The history of Nordhausen
About 910 King Heinrich I. built a castle and named it Northusia. The first detailed description was signed and dated May 13, 927. Mathilde the wife of King Heinrich I., established the Nordhausen Religious Foundation for women, a convent in 961. In 1180 Heinrich der Loewe (the Lion) destroyed Nordhausen, including the Castle, and the Convent. A Charter signed by Emperor Friedrich II on July 27 1220 declared Nordhausen an Imperial or Free Town (Freie Reichsstadt) of the Reich. Nordhausen developed to a town in the Mediaeval sense, and the Patrician formed a council. A Democratic Nordhaeuser Charter, dated 1351, included in the council 18 Patricians and 6 Craftsman. The town had grown by 1350 to about 3,000 residents.
Significant is the incorporation of the New Town (Neustadt) in 1365. In 1375 the Burghers of Nordhausen discharged the Aldermen, and as a result of this action the Town had to adopt a new civic Charter. From 1430 to 1432 the town was a member of the Hanseatic league. The Visit of Martin Luther in 1516 and Thomas Muentzer in the beginning of 1522, and also the popular uprising in 1524/1525 brought unrest to Nordhausen.
On the advice of the Council in 1524, the Reformation was established in Nordhausen. Huge Town Fires in 1234, 1540 and 1612, the civil unrest of 1524/1525, the pestilence in 1348, the Thirty Years War which raged around Nordhausen from 1636 to 1639 and natural disasters left their mark on Nordhausen.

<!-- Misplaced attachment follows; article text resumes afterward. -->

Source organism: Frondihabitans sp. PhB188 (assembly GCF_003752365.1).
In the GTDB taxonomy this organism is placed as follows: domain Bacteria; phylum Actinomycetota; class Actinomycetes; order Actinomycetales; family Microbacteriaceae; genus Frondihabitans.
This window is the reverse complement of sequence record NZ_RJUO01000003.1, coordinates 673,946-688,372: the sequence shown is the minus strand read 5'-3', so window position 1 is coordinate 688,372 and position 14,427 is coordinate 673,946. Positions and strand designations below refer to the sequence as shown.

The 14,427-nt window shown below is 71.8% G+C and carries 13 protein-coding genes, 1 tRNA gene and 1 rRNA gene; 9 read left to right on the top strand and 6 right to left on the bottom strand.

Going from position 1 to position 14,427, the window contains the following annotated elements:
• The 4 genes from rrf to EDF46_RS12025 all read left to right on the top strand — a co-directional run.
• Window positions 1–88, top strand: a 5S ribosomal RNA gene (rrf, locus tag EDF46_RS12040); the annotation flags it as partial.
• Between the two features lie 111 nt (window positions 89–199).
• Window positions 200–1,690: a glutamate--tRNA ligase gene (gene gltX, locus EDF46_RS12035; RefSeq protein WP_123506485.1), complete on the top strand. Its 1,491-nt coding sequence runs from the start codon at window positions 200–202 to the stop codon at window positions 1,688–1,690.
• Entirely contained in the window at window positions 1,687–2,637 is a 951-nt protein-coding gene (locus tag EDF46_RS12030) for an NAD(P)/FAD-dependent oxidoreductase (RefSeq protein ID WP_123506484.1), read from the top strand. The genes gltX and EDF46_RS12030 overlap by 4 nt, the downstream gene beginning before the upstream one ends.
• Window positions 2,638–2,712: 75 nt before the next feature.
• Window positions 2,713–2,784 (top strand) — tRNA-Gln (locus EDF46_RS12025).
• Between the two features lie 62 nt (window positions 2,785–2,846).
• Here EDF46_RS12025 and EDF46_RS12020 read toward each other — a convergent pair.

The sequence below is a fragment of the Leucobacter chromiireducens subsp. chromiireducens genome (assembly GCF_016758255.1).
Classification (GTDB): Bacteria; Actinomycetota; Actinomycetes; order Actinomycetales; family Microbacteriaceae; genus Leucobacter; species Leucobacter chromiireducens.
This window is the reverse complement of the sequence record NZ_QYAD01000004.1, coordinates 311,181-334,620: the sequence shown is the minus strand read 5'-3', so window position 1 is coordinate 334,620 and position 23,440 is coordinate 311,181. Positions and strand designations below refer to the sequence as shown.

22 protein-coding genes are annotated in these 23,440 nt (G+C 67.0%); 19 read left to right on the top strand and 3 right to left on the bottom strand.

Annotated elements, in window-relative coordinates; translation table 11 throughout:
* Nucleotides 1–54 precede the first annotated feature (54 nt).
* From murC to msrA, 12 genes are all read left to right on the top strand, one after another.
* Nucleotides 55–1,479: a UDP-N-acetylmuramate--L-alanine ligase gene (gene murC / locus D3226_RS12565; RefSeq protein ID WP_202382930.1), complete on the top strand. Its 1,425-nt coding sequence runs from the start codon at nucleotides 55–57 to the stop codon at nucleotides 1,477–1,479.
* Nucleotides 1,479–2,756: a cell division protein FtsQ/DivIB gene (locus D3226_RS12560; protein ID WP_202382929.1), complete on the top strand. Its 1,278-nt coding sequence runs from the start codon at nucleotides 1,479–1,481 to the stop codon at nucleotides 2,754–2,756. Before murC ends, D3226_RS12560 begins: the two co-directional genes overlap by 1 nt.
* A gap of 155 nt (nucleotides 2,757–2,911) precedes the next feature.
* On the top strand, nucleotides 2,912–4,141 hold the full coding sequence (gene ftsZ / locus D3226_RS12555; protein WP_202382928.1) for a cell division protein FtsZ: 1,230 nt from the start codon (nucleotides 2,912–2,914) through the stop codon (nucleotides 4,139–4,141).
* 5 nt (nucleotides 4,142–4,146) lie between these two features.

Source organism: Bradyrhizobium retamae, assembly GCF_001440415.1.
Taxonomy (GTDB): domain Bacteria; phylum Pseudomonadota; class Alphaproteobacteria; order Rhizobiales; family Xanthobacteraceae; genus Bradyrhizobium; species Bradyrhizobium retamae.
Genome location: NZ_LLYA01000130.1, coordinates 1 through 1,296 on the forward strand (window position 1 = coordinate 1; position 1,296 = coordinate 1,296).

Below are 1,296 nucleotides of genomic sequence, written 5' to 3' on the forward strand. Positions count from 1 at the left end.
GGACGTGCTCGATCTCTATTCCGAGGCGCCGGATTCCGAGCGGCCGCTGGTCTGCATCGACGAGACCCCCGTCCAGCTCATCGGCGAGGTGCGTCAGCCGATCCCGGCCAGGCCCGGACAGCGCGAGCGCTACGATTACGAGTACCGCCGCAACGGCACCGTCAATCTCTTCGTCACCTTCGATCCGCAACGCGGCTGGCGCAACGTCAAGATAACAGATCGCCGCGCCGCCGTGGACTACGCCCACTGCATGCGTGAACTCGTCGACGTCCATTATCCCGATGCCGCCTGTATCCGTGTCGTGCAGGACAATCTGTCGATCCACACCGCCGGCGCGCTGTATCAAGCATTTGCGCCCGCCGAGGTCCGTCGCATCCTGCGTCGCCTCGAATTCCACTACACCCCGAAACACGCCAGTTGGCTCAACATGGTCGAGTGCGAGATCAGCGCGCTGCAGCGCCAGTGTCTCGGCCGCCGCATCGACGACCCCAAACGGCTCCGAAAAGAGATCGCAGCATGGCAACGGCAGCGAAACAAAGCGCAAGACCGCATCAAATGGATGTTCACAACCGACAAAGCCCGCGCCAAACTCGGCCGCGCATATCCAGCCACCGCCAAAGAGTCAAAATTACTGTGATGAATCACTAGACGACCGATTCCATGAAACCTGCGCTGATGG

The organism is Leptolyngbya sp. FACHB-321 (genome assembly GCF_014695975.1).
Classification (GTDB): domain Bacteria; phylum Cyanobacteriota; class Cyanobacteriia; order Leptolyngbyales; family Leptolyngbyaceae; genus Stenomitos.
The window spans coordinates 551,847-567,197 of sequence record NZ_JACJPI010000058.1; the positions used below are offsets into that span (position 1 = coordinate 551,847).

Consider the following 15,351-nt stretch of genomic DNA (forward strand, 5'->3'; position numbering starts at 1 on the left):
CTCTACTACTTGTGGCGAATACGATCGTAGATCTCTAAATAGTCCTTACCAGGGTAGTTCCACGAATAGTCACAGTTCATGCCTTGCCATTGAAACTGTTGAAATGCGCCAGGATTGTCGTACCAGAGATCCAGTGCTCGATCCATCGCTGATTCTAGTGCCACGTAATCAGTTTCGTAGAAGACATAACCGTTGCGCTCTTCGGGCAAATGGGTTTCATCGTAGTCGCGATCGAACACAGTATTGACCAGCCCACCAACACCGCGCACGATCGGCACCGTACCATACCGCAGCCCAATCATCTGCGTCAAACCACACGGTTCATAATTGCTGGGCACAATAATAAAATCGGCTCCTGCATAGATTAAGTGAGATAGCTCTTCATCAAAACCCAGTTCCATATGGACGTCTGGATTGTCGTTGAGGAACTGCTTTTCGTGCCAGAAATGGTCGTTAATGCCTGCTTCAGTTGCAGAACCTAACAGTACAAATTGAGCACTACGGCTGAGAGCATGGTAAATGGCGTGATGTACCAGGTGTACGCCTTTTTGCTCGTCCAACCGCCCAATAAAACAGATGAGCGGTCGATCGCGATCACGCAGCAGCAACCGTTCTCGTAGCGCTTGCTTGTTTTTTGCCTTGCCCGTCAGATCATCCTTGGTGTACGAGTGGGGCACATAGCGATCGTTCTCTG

In 1705 the Prussians occupied Nordhausen, but after 10 years of occupation Nordhausen paid 50,000 Taler to once again establish their freedom.
In 1715 Nordhausen was once again a Free Town (Freie Reichsstadt), but lost its independence a second time in 1802, when the town was given to Prussia. The "Nordhaeuser Korn" (Schnaps) produced since 1507 and the Nordhaeuser Chewing Tobacco produced since 1817 made Nordhausen a prosperous and wealthy City. By 1802 the population had grown to 8,365 people.
In April of 1945 shortly before the end of World War II, 78 % of Nordhausen was destroyed by british bombing in which around 8,800 people died. On 11 April the Americans occupied the city, and on 2 July the Red Army took over. It has since been rebuilt, and, primarily since German reunification, had its ancient city center restored.
Nordhausen was part of the German Democratic Republic (East Germany) from 1949-1990 and was administered within Bezirk Erfurt. After the German reunification of 1990, Nordhausen was made part of the recreated state of Thuringia.